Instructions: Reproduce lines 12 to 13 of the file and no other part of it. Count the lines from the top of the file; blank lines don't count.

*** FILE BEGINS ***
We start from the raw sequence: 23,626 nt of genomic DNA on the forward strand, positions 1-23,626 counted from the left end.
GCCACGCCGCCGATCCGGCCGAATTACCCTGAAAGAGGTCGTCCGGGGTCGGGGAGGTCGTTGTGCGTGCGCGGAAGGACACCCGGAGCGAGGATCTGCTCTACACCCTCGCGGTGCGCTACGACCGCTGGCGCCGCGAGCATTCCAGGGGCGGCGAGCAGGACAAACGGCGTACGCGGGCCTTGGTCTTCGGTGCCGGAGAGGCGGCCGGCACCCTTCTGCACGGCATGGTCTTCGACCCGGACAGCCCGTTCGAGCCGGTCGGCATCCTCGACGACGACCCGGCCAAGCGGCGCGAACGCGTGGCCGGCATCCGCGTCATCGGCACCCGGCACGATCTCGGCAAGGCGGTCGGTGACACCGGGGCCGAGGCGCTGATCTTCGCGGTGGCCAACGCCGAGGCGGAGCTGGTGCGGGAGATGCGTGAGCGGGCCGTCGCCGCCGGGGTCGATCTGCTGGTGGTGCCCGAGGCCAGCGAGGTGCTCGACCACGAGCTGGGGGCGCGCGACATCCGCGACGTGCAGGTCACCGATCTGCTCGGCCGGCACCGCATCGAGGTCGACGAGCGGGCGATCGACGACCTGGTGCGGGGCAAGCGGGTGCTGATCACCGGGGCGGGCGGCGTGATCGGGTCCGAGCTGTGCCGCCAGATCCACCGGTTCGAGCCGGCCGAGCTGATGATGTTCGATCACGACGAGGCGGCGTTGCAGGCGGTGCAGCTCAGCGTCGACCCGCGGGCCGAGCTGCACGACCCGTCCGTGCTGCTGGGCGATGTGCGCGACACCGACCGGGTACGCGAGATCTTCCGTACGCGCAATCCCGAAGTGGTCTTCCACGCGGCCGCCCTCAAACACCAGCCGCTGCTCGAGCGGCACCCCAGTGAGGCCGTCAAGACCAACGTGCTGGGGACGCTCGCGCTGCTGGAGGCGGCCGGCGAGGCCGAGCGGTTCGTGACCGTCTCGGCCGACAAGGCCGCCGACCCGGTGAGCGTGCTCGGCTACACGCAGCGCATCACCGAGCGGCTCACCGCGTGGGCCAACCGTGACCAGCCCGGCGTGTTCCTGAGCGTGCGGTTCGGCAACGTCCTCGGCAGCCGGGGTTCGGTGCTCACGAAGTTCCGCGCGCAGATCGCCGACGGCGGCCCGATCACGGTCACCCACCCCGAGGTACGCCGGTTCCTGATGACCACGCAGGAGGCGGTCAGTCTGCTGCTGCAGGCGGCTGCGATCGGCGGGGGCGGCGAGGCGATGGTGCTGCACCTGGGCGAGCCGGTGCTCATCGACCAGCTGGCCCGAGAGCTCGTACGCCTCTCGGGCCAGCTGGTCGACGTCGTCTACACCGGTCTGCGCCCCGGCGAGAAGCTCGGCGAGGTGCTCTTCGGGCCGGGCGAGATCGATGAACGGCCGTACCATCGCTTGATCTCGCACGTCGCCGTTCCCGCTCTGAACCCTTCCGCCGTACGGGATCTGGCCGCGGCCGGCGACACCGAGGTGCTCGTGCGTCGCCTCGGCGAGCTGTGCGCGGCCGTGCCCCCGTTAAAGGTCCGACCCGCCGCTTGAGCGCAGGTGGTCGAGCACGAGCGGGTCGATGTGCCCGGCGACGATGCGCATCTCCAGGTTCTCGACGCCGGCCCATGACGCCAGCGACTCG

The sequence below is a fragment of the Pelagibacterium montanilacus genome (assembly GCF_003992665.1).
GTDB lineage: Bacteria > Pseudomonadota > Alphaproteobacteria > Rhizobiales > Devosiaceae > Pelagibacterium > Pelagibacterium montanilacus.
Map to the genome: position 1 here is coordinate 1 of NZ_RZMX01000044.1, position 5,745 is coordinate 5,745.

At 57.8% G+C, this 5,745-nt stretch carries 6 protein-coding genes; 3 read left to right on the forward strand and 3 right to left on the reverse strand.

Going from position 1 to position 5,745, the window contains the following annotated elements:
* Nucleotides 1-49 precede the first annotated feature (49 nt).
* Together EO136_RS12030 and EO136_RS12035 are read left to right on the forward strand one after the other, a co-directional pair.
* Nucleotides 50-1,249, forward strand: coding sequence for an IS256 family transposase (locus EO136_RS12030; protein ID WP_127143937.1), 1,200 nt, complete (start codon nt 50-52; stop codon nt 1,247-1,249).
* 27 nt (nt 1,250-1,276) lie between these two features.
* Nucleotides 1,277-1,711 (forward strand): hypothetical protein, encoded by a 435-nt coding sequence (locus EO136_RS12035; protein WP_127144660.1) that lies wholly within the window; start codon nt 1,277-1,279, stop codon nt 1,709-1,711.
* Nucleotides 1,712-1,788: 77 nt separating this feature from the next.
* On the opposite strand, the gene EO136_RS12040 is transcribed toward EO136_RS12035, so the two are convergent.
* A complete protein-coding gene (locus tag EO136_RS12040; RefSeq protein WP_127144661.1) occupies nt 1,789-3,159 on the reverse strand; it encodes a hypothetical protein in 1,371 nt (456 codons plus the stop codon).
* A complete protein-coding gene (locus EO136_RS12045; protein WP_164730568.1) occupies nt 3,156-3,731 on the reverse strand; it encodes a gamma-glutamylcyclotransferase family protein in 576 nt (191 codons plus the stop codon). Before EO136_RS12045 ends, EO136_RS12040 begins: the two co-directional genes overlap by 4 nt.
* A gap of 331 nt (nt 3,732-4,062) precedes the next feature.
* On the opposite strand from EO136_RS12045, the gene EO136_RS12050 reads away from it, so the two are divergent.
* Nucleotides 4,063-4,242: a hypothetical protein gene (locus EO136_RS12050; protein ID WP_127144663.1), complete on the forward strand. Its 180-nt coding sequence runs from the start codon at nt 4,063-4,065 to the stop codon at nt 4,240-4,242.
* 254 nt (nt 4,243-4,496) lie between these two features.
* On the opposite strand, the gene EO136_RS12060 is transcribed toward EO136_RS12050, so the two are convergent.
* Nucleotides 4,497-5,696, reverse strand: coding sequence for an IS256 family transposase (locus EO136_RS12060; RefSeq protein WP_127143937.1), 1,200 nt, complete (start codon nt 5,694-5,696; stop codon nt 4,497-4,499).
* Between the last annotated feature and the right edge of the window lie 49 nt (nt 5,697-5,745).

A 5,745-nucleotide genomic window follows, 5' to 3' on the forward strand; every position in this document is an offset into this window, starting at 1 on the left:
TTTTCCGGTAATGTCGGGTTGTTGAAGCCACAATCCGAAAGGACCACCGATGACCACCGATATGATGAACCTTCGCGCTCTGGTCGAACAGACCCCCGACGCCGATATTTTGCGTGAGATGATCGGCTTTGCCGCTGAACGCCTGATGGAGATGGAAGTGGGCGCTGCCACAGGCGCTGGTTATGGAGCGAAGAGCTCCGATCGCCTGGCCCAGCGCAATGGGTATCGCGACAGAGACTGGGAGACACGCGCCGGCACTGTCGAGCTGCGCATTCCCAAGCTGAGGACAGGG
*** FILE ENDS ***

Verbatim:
* Nucleotides 1,277-1,711 (forward strand): hypothetical protein, encoded by a 435-nt coding sequence (locus EO136_RS12035; protein WP_127144660.1) that lies wholly within the window; start codon nt 1,277-1,279, stop codon nt 1,709-1,711.
* Nucleotides 1,712-1,788: 77 nt separating this feature from the next.